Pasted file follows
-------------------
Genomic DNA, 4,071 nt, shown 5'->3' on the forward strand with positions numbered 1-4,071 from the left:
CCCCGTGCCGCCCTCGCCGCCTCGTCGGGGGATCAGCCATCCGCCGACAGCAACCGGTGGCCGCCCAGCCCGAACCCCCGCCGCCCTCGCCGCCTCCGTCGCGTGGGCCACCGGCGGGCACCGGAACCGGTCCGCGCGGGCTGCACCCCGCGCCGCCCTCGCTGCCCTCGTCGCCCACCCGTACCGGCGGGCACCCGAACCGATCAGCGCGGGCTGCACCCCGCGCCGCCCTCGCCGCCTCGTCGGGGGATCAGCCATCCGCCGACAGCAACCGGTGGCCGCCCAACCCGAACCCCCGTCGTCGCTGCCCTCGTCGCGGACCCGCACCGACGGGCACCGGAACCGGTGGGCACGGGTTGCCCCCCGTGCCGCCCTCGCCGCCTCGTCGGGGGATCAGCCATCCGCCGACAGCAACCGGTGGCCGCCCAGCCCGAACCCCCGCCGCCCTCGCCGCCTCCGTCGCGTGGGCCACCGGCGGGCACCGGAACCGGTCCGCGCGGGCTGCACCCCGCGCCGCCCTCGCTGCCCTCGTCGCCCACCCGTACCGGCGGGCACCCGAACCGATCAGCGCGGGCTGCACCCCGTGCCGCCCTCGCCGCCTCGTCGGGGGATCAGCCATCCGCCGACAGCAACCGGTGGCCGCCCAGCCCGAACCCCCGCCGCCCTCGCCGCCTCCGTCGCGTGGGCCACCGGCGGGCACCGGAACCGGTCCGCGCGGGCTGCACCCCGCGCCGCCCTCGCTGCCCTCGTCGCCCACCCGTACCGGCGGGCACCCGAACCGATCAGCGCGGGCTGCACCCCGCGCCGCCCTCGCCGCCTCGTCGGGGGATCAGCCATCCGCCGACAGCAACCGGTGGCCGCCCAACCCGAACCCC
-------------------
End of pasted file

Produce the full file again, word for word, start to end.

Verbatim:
Genomic DNA, 4,071 nt, shown 5'->3' on the forward strand with positions numbered 1-4,071 from the left:
CCCCGTGCCGCCCTCGCCGCCTCGTCGGGGGATCAGCCATCCGCCGACAGCAACCGGTGGCCGCCCAGCCCGAACCCCCGCCGCCCTCGCCGCCTCCGTCGCGTGGGCCACCGGCGGGCACCGGAACCGGTCCGCGCGGGCTGCACCCCGCGCCGCCCTCGCTGCCCTCGTCGCCCACCCGTACCGGCGGGCACCCGAACCGATCAGCGCGGGCTGCACCCCGCGCCGCCCTCGCCGCCTCGTCGGGGGATCAGCCATCCGCCGACAGCAACCGGTGGCCGCCCAACCCGAACCCCCGTCGTCGCTGCCCTCGTCGCGGACCCGCACCGACGGGCACCGGAACCGGTGGGCACGGGTTGCCCCCCGTGCCGCCCTCGCCGCCTCGTCGGGGGATCAGCCATCCGCCGACAGCAACCGGTGGCCGCCCAGCCCGAACCCCCGCCGCCCTCGCCGCCTCCGTCGCGTGGGCCACCGGCGGGCACCGGAACCGGTCCGCGCGGGCTGCACCCCGCGCCGCCCTCGCTGCCCTCGTCGCCCACCCGTACCGGCGGGCACCCGAACCGATCAGCGCGGGCTGCACCCCGTGCCGCCCTCGCCGCCTCGTCGGGGGATCAGCCATCCGCCGACAGCAACCGGTGGCCGCCCAGCCCGAACCCCCGCCGCCCTCGCCGCCTCCGTCGCGTGGGCCACCGGCGGGCACCGGAACCGGTCCGCGCGGGCTGCACCCCGCGCCGCCCTCGCTGCCCTCGTCGCCCACCCGTACCGGCGGGCACCCGAACCGATCAGCGCGGGCTGCACCCCGCGCCGCCCTCGCCGCCTCGTCGGGGGATCAGCCATCCGCCGACAGCAACCGGTGGCCGCCCAACCCGAACCCC